I gotta tell you I never heard of that. Relief engraving any metal
entails layout, cutting the elements and lastly removing the
background material with a usually flat graver/chisel or a 90 and
then a flat. All the engravers I know of use this process. Lots of
stuff I don't know though.
This is definitely a fine approach, but it has a small flaw. If one
has to produce a number of items with decorated elements, where
consistency required, the only method, which is commercially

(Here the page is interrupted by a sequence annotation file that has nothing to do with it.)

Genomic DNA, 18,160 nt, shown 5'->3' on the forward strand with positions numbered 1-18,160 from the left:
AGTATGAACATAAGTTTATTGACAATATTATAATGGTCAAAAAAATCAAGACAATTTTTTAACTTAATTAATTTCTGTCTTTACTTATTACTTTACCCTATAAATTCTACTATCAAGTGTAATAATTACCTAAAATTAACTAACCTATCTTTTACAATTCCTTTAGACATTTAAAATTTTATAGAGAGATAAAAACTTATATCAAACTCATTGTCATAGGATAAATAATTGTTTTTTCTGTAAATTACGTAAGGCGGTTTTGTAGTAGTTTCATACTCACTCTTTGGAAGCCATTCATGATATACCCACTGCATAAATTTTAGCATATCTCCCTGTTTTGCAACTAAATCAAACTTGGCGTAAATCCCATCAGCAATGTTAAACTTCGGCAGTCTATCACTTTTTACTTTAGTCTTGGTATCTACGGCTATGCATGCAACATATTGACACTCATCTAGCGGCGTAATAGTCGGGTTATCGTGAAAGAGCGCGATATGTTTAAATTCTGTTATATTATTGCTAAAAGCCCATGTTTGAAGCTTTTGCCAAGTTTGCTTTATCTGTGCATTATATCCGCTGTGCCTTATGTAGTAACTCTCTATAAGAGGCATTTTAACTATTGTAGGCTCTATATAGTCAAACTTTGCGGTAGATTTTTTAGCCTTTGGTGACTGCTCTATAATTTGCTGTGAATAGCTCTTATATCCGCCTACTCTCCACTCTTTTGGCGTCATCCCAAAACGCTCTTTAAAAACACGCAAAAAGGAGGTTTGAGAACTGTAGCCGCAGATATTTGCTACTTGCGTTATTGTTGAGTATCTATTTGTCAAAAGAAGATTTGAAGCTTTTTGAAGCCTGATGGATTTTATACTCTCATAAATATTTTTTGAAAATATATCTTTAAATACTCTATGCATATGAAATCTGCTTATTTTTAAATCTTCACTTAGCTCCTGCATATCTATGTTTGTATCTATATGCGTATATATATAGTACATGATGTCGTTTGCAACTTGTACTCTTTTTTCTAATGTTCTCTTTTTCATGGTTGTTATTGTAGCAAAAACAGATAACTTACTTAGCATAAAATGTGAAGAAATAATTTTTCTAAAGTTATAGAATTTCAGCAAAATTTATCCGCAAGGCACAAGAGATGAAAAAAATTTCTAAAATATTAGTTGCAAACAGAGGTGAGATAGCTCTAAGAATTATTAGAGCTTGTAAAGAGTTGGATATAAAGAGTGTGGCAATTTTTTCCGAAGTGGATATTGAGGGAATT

feasible, is etching.
And to really appreciate how ignorant the comments, that etching is
somehow a second rate skills, I shall say a few words about the
It starts with preparing a mask of a design. To prepare a mask, it
has to be engraved first, exactly like you described; then a
printing is taken from that engraving, which becomes a mask. In
preparation of a mask, it is not enough just to engrave it. It must
be done with consideration of mordant action. The process is akin to
model making in casting, when model is produced to account for
shrinkage, metal flow and etc. Hardly the skill that can be mastered
in just a few hours, like John was proclaiming.
Engraving vs Etching is like Hand Fabrication of Jewellery vs Model